This table suggests that the number of deaths in the United States from COVID19 would be on the order of 4,000 by midApril 2020. And, by midMay 2020, the number of deaths could be on the order of 330,000. A PREDICTION BASED ON R=4.0 Soon after I generated the table above (for doubling of infections every week), I noticed  in the data (bar graphs) for cumulative infections in the United States (at the U.S. coronavirus page at Wikipedia)  that the infections were doubling about every 3 to 4 days  not every 7 days. So I decided to generate a table for that situation  of a doubling in infections every 3.5 days. That situation implies that we should, perhaps, use R = 4.0 in the 'computational equations' above. In case you ask 'why 4.0?', here is why: Say you have 100 infected people at the start of the week. Then 3.5 days later, you will have 2 * 100 = 200 infected people. And then 3.5 days later, you will have 2 * 200 = 400 infected people. So you started at the beginning of the week with 100 infected people  and you end up at the end of the week with 400 infected people. Hence, every week, the number of infected goes up a factor of 4.0. (Actually, we should determine R by noting that dx/dt = R * x can be rearranged to R = dx / x when dt = 1. So we should evaluate R as the 'change in x over x'. In this case, it would be
R = dx / x = (x(i+1)  x(i)) / x(i) =
So R = 3.0 at that one week. But let us 'go big' and use R = 4.0.) In generating this table, we will reduce the number of operations necessary by noting what we observed above: Namely, the two 'computational equations'
dx = R * x(t)
which involve a multiplication and an addition, can be simplified to a single equation
x(i+1) = x(i) + R * x(i) For R = 4.0, we get the equation x(i+1) = 5.0 * x(i) which involves a single multiplication. And that gives us the following table. 

Virus Infection Simulation
(Rate R = 4.0 per week ; i.e. quadrupling 'x' gives 'dx')
( x(i+1)=(1+R)*x(i) )
End of Cumulative Cumulative
Week Total Infections Total Deaths
Number (5.0 times the Prev.week) (1% of Cum. Infections)
  
0 5K 50 midMarch
1 25K 250
2 125K 1,250
3 625K 6,250
4 3,125K 31,250 midApril
5 15,625K 156,250
6 78,125K 781,250
7 390,625K < past the
8 1,953,125K population of U.S.
9 9,765,625K
10 48,828,125K
The lower graph (near the xaxis) is the
CUMULATIVE DEATHS, assuming that about
1 percent (1/100th) of infections result in death.
The upper graph is the CUMULATIVE CASES,
i.e. the cumulative infections.
NOTE:
This R=4.0 infection rate is quite high, perhaps
even higher than the initial rate in New York City.
With wearing of masks and social distancing,
a cumulative curve this steep can be avoided.
Note that at 4 weeks (one month after midMarch = midApril 2020), this table predicts that there may be on the order of 3 million reported infections in the United States  out of a population of about 330 million. So, at 4 weeks (midApril 2020), about 3/330 or ONLY about 1 percent of the population of the U.S. may have experienced infection  EVEN THOUGH 3 million infections sounds like a HUGE NUMBER OF INFECTIONS. Note that this means that about 99% of the population may still be susceptible to infection. And, advancing down the table, it appears that at week 7 (about the 1st week of May 2020) the entire United States more than 300 million people) will have been infected. This implies there is an EXPLOSION of infections in weeks 5, 6, and 7  the end of April and early May. HOWEVER, there are at least a couple of reasons why the infection rate will slow down into May.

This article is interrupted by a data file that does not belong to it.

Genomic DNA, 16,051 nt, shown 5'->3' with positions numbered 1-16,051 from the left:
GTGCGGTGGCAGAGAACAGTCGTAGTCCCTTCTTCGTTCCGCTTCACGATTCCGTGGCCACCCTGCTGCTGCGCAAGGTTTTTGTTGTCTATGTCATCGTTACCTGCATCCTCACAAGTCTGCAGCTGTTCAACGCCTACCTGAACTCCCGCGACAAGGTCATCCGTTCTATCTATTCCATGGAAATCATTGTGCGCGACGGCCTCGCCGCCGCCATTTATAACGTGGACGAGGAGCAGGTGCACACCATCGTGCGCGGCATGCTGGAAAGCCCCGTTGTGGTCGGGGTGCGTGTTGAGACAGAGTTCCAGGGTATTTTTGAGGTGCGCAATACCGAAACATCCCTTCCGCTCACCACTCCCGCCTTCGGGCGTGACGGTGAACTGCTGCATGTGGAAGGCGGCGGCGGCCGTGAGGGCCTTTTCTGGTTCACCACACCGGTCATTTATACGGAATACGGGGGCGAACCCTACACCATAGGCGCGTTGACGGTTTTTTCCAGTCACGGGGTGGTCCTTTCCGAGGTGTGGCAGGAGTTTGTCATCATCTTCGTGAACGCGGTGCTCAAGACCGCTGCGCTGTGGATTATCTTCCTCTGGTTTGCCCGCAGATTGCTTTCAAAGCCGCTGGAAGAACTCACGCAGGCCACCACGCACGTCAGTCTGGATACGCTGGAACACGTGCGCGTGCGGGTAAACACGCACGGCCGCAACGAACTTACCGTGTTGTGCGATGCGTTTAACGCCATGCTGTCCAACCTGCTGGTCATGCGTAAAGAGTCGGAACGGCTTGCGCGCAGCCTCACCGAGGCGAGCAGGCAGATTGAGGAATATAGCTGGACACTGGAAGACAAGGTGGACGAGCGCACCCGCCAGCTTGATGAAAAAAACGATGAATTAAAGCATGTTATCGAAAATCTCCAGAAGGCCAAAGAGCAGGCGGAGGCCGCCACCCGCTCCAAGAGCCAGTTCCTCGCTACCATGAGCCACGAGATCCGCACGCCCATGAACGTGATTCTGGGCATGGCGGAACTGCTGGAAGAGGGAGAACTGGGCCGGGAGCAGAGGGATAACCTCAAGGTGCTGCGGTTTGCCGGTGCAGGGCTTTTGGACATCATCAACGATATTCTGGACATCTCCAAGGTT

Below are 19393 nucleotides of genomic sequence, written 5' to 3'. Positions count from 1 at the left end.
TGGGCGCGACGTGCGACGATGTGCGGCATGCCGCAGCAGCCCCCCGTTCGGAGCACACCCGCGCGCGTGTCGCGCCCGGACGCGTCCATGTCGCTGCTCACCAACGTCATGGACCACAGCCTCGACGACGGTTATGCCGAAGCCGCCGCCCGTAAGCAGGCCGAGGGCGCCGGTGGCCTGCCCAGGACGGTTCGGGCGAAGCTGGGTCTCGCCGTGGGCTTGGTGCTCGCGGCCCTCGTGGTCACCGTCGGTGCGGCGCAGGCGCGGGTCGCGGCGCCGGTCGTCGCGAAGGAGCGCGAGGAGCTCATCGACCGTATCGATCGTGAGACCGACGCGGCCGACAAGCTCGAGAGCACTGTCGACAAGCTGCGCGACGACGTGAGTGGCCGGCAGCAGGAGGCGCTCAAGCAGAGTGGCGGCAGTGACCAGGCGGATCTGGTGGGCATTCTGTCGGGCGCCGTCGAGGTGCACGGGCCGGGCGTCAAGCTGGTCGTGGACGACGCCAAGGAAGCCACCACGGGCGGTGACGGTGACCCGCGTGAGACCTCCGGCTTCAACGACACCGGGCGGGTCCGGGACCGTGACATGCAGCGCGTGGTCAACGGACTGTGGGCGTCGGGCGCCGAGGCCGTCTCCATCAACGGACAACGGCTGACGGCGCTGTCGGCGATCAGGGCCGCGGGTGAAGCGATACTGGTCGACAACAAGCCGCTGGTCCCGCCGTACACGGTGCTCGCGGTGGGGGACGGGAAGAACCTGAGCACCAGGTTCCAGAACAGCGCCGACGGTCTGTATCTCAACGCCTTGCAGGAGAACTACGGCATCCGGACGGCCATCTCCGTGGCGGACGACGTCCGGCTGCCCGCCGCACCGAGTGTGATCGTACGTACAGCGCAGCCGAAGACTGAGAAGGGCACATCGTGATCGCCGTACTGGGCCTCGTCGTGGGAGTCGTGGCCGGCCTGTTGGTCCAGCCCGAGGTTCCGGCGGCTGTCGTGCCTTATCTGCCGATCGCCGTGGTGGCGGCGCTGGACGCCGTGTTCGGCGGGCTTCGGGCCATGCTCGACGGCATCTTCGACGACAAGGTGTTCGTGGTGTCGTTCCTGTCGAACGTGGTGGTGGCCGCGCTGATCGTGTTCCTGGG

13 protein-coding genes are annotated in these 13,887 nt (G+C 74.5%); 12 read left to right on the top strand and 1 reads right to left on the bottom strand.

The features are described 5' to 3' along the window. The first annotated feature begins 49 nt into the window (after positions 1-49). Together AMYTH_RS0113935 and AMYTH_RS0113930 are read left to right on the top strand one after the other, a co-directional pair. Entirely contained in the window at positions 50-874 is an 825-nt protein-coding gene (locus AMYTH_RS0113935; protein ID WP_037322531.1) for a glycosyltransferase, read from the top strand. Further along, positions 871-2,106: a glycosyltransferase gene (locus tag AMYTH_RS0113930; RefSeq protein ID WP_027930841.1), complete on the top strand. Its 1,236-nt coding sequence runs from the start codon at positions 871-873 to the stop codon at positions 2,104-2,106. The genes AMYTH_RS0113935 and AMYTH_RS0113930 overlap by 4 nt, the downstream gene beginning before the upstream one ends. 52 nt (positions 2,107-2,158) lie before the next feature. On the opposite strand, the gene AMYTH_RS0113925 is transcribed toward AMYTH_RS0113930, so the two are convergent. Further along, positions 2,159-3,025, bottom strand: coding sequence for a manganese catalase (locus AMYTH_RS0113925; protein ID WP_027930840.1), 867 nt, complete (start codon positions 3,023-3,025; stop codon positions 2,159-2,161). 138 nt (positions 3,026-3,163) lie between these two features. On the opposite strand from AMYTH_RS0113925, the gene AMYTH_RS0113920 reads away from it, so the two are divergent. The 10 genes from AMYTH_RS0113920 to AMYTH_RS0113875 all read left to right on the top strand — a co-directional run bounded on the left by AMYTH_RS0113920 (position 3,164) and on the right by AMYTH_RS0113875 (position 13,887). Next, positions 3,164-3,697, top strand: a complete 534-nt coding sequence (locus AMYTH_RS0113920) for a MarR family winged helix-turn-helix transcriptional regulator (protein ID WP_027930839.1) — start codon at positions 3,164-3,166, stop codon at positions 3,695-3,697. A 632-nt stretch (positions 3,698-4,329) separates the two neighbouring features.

A PREDICTION BASED ON R=5.0 Soon after I generated the tables above (for doubling AND quadrupling of infections every week), I noticed  in the data (bar graphs) for cumulative infections in the United States (at the U.S. coronavirus page at Wikipedia)  that, in midMarch, there were about 4 days when the infections were increasing between about 23% and 30% each day. I decided to check how that translated into a weekly growth rate factor, R. I decided to use an estimate of 1.26 for the daily increase in infections from the previous day. Then over seven days, one week, the growth rate factor at the end of each day is seen to be given by:
where the '^' symbol indicates exponentiation. (As Trump would say: "A very big word.") So this implies that a 26% daily jump in infections over a 7 day period results in a factor of 5.0 increase in the 'infected total' over each week (assuming that strategies like 'social distancing' do not reduce that rate  and assuming that 'migration of infectives into the region' do not increase the rate). So the question now is "what value of R should we use based on this data?" We noted above that, in our model of exponential growth, x(i+1) = (1 + R) * x(i) We can rearrange this to solve for R, giving R = ( x(i+1) / x(i) )  1 So, say we started at the end of week 'i' with x(i) = 100 cases. Then our observation above is that at the end of week 'i+1', we would have about x(i+1) = 5.04 * 100 = 504 cases. Plugging into the formula for R, we get R = (504 / 100 )  1 = 5.04  1 = 4.04 This suggests that we could use R = 4.0 for a 'simulation run' based on the 26% daily increase in cases. But we did a run, above, for R = 4.0. Let us see what happens when R = 5.0. Like we did in generating some tables above, we use the following equation to generate a table of values for x(i)  the number of infected people at the end of week 'i'. x(i+1) = x(i) + R * x(i) = (1 + R) * x(i) For R = 5.0, we get the equation x(i+1) = 6.0 * x(i) which involves a single multiplication. And that gives us the following table.